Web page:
A New Masterpiece in Fantasy Terror: Wes Craven’s A Nightmare on Elm Street

By Christian Gay

Wes Craven’s classic A Nightmare on Elm Street (1984) is a masterful and horrific exploration of the surreal world of dreams, which also introduced the world to an iconic slasher villain: Freddy Krueger. Krueger and the film’s premise terrified me as a child growing up in the 80s, long before I ever sat through a screening. Now, having seen the film many times, it’s evident that its wealth of bloodcurdling imagery and symbolism could keep a psychoanalyst or film critic busy for days. In this most recent viewing, I found myself preoccupied with subjectivity in the film— which scenes are meant to occur in the dream world and which are real? Whose dreams are whose? Are we to believe the film’s ingénue?, Nancy, in her final confrontation with Freddy, when she realizes that “this was all a dream”—presumably her dream?

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The Void

By Christian Gay

Jeremy Gillespie and Steven Kostanski’s recent horror outing The Void might be more aptly titled The Cypher – the film is filled to the brim with winks and nods to horror and sci-fi masterworks, rewarding diehard genre fans while managing to deliver some wholly original horror imagery.

The film’s ultraviolent prologue, wherein the occupants of a country home are slaughtered in the still of the night, hearkens to The Amityville Horror (1979) before the film shifts to introduce us to rural police officer Daniel Carter, dozing in his patrol car. Carter soon discovers the bloodied man who has fled the prologue massacre and drives him to a local hospital that has been all but gutted by a recent fire. The hospital’s skeleton crew of four admit the man and begin treating his injuries. At this point, the film suggests a remake of John Carpenter’s Halloween II (1981): a small, ill-equipped rural hospital is besieged by a killer who picks off victims one-by-one. While the film more-or-less follows this trope, other horror references are quickly added to the mix.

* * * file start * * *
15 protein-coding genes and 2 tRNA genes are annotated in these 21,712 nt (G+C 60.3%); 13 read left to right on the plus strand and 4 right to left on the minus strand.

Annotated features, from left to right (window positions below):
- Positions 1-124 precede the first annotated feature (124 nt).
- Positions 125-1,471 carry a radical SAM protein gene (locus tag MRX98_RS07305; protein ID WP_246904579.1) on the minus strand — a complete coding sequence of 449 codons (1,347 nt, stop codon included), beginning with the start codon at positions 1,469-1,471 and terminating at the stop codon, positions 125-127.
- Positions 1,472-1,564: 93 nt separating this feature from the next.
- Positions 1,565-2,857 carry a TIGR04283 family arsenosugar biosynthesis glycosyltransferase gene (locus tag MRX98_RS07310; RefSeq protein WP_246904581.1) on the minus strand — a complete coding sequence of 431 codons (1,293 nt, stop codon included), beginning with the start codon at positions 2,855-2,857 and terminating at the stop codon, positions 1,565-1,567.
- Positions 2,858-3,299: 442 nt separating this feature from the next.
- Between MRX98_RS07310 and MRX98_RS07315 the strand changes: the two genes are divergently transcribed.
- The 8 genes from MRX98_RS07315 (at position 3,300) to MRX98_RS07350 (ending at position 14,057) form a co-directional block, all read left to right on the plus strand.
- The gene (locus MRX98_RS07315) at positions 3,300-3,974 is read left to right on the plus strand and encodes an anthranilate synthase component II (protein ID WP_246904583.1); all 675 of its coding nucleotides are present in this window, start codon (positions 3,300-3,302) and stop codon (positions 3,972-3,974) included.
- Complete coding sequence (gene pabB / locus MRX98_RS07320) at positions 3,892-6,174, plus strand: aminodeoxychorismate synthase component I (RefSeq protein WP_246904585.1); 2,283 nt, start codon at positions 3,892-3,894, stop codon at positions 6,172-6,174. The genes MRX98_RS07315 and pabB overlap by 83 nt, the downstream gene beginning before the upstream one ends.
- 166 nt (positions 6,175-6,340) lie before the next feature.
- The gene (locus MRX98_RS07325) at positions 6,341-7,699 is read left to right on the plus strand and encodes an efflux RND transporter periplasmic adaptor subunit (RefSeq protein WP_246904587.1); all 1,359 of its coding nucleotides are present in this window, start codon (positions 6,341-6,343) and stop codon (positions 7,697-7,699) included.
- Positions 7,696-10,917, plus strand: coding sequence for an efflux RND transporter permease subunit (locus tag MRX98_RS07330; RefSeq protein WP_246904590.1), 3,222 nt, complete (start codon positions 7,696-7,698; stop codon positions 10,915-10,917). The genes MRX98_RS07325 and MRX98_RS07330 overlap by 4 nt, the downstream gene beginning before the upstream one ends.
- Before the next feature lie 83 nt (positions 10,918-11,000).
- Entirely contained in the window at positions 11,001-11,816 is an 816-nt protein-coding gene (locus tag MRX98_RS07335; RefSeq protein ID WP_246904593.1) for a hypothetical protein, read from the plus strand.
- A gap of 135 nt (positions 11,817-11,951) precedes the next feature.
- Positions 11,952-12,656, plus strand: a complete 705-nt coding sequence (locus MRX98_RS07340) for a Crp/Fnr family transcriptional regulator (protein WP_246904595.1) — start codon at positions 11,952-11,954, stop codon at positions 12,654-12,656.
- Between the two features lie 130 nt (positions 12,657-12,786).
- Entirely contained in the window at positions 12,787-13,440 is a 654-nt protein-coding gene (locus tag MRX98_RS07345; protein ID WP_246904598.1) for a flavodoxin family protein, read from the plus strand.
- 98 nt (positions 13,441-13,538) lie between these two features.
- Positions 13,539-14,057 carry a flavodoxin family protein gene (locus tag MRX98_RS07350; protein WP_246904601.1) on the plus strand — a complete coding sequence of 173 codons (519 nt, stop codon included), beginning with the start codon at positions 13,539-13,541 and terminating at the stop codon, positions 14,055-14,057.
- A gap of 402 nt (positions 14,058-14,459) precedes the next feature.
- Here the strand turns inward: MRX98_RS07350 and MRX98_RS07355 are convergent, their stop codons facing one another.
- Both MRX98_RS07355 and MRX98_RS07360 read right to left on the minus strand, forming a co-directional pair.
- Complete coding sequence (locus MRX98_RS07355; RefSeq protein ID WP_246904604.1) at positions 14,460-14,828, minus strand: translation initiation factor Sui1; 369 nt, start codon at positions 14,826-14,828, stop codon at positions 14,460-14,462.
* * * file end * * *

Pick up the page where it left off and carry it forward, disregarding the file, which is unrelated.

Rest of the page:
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Twin Peaks: Lynch’s Fire Walk with Hitchcock

By Christian Gay

There’s nothing quite like the experience of watching David Lynch’s Twin Peaks. Twin Peaks: Fire Walk with Me, his prequel and epilogue to the ABC television series, allowed Lynch to connect plot points (albeit loosely, and with tangled string), answer some lingering questions, and make explicit some of the more taboo themes of the network television series. Filmgoers unfamiliar with Lynch or the series will immediately get a sense of his surreal style as the film opens – the screen is blurry and blue, eventually revealed to be a static-filled television screen, which is then destroyed with a baseball bat to the sound of a woman’s terrified screams. Could this be Lynch’s signal to the audience that he is through with television, and here, returning to film, ready to smash all preconceived notions of his work?

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